Respondent contends that his position is sustained by the so-called Mendenhall test, formulated by Justice Stewart's opinion in United States v. Mendenhall, 446 U.S. 544, 554, 100 S. Ct. 1870, 1877, 64 L. Ed. 2d 497 (1980), and adopted by the Court in later cases. "A person has been 'seized' within the meaning of the Fourth Amendment only if, in view of all the circumstances surrounding the incident, a reasonable person would have believed that he was not free to leave." 446 U.S., at 554, 100 S. Ct., at 1877.... In seeking to rely upon that test here, respondent fails to read it carefully. It says that a person has been seized "only if," not that he has been seized "whenever"; it states a necessary, but not a sufficient condition for seizure--or, more precisely, for seizure effected through a "show of authority." Mendenhall establishes that the test for existence of a "show of authority" is an objective one: not whether the citizen perceived that he was being ordered to restrict his movement, but whether the officer's words and actions would have conveyed that to a reasonable person.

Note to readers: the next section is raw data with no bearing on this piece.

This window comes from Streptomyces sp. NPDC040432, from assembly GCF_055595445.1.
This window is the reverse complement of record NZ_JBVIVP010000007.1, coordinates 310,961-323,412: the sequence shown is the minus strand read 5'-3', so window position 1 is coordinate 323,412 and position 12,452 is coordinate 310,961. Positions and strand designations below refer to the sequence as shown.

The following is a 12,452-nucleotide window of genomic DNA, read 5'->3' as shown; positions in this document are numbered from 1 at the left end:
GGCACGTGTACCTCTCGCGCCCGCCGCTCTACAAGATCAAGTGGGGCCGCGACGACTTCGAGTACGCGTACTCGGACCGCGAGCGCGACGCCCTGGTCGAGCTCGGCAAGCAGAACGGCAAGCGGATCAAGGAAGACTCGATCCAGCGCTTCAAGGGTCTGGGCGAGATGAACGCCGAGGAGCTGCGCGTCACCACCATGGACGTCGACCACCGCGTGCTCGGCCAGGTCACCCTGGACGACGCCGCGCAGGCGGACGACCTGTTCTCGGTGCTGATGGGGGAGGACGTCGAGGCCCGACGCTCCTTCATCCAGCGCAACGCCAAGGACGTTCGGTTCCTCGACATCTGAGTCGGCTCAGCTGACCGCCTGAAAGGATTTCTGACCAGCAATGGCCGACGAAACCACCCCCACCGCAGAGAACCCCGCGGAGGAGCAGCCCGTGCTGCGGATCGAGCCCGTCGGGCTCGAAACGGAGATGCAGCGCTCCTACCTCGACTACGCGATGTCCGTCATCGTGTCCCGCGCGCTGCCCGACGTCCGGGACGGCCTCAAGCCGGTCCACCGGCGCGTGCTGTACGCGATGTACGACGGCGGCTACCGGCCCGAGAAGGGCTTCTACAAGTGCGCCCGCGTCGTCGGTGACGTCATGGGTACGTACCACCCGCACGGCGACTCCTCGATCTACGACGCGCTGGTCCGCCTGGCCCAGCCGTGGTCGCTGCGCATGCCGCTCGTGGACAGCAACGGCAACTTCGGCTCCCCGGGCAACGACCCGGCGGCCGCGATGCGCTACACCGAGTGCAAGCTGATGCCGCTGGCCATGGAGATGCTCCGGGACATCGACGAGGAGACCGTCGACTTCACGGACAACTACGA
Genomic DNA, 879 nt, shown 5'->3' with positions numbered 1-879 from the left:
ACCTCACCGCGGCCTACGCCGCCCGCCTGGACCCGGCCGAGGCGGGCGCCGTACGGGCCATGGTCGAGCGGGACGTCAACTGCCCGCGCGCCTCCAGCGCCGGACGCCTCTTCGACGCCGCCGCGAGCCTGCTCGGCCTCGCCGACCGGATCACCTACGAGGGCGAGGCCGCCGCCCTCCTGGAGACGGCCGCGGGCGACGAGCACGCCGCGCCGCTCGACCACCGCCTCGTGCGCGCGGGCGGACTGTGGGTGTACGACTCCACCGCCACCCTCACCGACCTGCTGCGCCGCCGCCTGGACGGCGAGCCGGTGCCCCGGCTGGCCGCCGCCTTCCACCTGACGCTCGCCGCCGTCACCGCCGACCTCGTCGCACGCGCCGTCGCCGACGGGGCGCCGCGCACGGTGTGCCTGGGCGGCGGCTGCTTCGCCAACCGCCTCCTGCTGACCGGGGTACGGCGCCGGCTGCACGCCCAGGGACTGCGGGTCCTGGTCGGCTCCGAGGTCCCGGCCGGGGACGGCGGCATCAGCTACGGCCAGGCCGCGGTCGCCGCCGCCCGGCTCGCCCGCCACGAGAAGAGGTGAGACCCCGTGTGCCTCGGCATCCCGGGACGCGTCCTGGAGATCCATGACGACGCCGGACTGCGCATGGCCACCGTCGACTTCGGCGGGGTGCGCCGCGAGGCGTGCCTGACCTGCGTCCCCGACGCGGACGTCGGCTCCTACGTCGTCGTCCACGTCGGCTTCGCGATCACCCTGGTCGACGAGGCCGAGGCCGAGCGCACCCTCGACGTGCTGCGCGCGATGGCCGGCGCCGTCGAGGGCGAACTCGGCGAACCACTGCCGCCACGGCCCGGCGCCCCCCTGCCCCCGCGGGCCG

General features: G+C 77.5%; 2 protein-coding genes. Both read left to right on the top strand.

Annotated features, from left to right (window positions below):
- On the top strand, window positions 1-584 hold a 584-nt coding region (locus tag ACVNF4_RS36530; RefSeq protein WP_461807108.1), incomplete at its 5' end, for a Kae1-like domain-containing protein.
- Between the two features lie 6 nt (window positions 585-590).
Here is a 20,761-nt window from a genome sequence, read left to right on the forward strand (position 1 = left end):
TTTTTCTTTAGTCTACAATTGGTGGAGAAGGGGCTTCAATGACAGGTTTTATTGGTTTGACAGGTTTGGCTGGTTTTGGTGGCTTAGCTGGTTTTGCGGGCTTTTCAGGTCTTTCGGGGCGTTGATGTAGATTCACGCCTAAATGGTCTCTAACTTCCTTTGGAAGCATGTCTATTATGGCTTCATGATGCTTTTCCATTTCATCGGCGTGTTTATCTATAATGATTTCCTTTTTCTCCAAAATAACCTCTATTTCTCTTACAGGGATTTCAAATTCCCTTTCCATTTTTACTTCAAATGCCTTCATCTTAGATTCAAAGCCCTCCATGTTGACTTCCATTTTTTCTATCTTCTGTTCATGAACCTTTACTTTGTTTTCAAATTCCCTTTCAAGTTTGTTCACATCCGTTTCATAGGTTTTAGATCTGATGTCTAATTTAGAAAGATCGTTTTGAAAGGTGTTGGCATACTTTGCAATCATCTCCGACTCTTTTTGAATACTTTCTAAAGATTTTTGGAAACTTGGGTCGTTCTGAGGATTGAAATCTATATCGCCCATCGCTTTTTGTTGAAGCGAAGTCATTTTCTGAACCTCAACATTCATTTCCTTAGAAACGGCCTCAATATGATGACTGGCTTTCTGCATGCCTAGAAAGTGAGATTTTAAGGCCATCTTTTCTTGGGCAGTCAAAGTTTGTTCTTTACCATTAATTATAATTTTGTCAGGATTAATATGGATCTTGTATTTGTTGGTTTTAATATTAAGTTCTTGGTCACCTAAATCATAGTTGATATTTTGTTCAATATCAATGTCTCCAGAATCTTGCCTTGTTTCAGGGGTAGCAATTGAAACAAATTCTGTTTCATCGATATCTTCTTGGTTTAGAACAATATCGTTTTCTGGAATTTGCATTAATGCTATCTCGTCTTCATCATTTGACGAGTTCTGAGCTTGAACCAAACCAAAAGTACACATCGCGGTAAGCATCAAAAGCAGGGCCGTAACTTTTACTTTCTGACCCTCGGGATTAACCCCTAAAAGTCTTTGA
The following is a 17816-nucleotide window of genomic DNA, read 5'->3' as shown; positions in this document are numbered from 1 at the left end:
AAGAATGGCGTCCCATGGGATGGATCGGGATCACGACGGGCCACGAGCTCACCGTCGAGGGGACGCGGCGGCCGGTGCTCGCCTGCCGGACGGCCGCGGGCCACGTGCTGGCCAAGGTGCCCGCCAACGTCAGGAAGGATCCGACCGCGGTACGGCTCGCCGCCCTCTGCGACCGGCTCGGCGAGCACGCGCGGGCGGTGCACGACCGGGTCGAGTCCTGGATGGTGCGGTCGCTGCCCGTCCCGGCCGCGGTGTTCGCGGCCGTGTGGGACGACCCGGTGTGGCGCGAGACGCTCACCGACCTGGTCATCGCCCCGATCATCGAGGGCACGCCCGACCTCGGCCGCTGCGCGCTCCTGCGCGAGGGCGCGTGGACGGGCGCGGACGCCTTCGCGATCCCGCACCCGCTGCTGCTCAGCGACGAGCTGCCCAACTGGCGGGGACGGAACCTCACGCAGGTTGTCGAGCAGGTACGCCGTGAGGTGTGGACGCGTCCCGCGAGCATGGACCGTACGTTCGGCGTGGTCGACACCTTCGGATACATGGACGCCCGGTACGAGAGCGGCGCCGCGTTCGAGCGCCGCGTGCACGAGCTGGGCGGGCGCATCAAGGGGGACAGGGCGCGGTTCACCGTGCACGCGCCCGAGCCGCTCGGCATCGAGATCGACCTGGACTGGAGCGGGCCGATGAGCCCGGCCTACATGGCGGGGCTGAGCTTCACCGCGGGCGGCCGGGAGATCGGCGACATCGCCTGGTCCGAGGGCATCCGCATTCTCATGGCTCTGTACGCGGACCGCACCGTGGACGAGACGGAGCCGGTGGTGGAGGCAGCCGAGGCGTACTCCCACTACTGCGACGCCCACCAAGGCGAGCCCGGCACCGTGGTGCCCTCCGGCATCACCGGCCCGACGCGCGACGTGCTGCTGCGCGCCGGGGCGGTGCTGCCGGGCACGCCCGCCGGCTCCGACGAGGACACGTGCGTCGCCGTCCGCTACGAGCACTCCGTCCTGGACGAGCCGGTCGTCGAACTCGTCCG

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In sum, assuming that [the officer's] pursuit in the present case constituted a "show of authority" enjoining Hodari to halt, since Hodari did not comply with that injunction he was not seized until he was tackled. The cocaine abandoned while he was running was in this case not the fruit of a seizure, and his motion to exclude evidence of it was properly denied.
Id., --- U.S. at ---- - ----, 111 S. Ct. at 1550-52 (citations omitted) (emphasis added).
Hodari D. makes it clear that, even when a "reasonable person" would have believed that he was not "free to leave" pursuant to an officer's injunction to stop, a defendant may not rely on such a "show of authority" to exclude evidence if he failed to submit to the officer's assertion of authority. Thus, pursuant to the Court's judgment in Hodari D., we must determine (1) whether Officer Webb used a "show of authority" to seize the appellant and (2) whether the appellant submitted to the assertion of authority.